• Create an article of clothing that preserves the best features but changes it into something new & more fashionable.

  • Gather together the items you want to refashion and put the elements into a pile, include a photo or sketch of how you want the refashion to look like once it's complete.  

  • Resize an article of clothing by making it smaller or larger.

  • Add a pocket, stitching (embroidery), additional fabric, or layer on lace.

  • Transform one thing into something completely different.

  • Combine more than one item into a refashion.
  •  Look at your fabric. What can it do? Is it stretchy?  See through? How does it drape? Is it heavy? How does it feel?  What kind of item would profit from these properties? 
  • Reuse the best features of the garment you’re refashioning. Ask yourself the following two questions:  What don't like about the garment? What do you like about the garment?
  • Always turn the garment wrong side out to re-size.
  • Invest in a good seam ripper and sharp fabric scissors.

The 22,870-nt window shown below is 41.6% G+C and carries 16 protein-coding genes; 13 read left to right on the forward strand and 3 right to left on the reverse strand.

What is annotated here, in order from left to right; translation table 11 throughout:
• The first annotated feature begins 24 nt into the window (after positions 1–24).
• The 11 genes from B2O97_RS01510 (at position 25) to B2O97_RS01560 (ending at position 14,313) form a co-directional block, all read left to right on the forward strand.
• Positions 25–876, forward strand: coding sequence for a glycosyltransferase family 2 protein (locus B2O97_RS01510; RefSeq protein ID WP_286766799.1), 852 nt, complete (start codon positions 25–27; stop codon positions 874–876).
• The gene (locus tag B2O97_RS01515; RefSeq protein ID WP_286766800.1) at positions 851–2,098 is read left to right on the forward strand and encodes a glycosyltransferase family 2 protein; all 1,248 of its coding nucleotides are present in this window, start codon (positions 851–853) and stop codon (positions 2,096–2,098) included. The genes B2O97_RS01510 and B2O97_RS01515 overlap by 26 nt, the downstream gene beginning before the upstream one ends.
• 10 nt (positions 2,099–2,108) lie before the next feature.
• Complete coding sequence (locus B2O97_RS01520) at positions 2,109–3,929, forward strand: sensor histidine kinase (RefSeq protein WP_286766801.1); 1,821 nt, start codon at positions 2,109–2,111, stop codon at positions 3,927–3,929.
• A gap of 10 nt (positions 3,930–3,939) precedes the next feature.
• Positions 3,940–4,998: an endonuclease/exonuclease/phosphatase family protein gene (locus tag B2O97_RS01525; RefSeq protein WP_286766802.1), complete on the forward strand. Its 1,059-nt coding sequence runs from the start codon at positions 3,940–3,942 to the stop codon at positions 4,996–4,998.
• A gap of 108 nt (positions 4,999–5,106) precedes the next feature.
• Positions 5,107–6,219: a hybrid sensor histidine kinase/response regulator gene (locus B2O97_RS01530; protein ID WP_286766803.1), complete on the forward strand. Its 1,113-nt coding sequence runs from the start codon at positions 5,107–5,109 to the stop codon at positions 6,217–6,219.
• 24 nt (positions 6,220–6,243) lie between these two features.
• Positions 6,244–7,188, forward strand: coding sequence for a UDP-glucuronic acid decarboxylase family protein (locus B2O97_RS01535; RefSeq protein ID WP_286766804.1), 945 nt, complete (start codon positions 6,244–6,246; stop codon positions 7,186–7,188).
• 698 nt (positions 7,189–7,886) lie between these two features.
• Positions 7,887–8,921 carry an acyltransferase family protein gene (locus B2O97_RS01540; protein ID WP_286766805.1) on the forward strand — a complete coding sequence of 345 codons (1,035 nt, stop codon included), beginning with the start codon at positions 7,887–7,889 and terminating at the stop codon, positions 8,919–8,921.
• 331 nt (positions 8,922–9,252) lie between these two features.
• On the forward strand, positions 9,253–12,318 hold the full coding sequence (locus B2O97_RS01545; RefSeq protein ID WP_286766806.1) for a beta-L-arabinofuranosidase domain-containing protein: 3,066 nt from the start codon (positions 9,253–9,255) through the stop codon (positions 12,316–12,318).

1. When possible, use the original hem of the garment (like in this Hand-me-down Blues Dress.)
  2. If you're going to purchase something to refashion, buy the largest size possible.  You almost always spend the same about of money but you'll get more fabric.
  3. Shrunken wool sweaters make great stuffed animals & baby pants (felted wool is very absorbent for baby clothing).  See HERE & HERE.
  4. Have no fear, just hack away.  Mistakes can result in some amazing refashions not originally thought of. (per Karen Ellis of Rude Record)
  5. Sometimes just changing the buttons on an old article of clothing can give it a pick-me up. (per Agatha Lee of Green Issues by Agy)
  6. You can also add a fun pocket to give new life to an article of clothing.
  7. Keep all scraps you've cut off the items you're refashioning until you’re completely done with the refashion.  You never know when a small piece of fabric might be needed.  
  8. Sometimes, simply change the neckline will make your garment more wearable.      
  9. Keep a lint roller near by, it'll help pull loose threads out of fabric and off you as you unpick and rip seams. 
  10. Look for unusual sources for your fabric like, pillowcases (as pictured above), curtainssheets and tablecloths. (per Amy Mayer of Sews n Bows)